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People make a city not walls

Harry Bell (Challenging Restaurant Was A Big Macstake, Herne Bay Gazette, November 13) says Canterbury is moving towards a 24-hour economy. It ought not to and, indeed, it can not. He cites the American experience with approval. Let us take New York as an example. New York is a large modern city with a grid pattern of wide streets. It is famed for never sleeping; incomers know it and residents have adjusted to it. Shops and pharmacies, restaurants and diners as well as bars are open all night. Police are on patrol and exercise zero tolerance of bad behaviour. Public transport runs round the clock. That is what I call a 24-hour economy. Canterbury, by contrast, is a small, walled, medieval city with narrow echoing streets. Its residents need sleep; nothing except bars and takeaways are open at night; the police are rarely present and there is no public transport.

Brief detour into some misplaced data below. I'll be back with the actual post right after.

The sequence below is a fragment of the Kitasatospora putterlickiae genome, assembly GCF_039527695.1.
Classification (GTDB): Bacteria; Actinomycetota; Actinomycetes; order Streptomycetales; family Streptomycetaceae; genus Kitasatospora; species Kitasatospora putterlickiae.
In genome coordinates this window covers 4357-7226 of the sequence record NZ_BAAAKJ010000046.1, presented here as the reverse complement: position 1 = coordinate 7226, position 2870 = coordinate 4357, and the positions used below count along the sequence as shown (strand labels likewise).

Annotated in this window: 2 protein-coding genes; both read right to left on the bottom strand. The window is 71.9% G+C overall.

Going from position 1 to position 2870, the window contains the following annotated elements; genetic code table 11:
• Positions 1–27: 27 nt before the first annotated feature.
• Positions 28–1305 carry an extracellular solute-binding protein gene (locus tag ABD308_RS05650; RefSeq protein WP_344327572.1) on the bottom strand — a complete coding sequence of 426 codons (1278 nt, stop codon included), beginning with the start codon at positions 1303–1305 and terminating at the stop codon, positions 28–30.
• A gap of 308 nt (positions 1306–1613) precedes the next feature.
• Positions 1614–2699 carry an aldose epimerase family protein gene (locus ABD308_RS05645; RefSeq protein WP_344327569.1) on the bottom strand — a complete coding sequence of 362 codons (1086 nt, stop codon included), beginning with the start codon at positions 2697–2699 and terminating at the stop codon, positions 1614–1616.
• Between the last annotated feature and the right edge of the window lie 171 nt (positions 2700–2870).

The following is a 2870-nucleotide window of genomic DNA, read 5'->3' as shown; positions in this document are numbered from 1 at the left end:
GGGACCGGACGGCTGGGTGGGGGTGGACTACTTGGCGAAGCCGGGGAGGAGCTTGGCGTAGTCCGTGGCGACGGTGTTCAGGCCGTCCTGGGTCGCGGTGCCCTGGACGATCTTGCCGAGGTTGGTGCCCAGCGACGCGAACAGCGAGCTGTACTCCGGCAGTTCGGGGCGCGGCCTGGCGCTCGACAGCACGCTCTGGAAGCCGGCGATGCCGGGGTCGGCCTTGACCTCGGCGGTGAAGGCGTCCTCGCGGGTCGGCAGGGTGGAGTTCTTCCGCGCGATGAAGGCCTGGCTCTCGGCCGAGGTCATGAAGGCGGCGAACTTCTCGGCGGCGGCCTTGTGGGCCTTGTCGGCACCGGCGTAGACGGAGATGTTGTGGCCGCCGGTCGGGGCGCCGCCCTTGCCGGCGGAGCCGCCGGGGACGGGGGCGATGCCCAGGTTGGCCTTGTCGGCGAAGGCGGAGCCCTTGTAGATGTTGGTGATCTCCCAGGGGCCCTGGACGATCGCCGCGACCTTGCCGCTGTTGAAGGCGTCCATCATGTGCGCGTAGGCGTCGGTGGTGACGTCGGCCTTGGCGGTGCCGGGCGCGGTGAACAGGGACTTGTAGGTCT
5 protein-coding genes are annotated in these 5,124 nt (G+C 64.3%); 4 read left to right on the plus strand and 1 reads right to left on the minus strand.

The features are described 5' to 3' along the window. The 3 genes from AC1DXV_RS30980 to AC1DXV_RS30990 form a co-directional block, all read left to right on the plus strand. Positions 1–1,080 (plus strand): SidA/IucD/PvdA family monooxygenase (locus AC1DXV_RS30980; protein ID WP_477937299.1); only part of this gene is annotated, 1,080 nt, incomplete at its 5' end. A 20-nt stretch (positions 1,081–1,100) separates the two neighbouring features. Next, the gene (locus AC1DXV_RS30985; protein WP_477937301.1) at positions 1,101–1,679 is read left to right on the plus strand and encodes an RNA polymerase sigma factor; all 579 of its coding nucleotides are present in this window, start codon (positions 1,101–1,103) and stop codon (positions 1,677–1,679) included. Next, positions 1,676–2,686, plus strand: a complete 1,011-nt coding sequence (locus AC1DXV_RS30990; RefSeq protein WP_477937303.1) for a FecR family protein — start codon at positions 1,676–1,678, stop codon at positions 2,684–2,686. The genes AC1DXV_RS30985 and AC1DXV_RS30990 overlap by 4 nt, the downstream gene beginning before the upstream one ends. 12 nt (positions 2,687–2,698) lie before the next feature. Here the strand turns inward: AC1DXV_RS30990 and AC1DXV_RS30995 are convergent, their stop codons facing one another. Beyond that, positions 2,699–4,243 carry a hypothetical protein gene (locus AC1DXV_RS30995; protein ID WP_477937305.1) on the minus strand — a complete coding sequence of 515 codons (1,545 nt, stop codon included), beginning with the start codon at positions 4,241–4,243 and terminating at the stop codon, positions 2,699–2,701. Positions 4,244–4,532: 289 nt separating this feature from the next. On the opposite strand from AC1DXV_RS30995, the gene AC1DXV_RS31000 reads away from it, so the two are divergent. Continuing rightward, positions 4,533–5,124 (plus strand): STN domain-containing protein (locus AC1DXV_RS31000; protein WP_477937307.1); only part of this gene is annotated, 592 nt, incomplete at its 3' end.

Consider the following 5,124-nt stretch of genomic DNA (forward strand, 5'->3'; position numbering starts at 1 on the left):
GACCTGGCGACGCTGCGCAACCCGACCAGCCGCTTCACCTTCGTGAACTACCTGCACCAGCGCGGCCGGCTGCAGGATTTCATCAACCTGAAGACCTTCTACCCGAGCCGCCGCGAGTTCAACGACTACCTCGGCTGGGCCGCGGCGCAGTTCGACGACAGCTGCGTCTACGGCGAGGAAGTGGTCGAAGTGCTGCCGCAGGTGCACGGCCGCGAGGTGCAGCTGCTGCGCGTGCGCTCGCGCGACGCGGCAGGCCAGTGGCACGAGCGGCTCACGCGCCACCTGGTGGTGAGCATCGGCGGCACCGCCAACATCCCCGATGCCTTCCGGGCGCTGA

The only thing which is available after midnight is alcohol. We have the disadvantages of 24-hour licensing without the advantages of a 24-hour economy. The situation is unlikely to change. Canterbury has a lot going for it, but it is the wrong size and shape and it lacks the infrastructure and the resources for a genuine 24-hour economy. Let us instead develop its many existing attractions, and strengthen the community in the city centre. After all, “it is people, not walls, that make a city”.

John Arnold, Hawks Lane, Carterbury

Herne Bay Gazette, November 20th 2014

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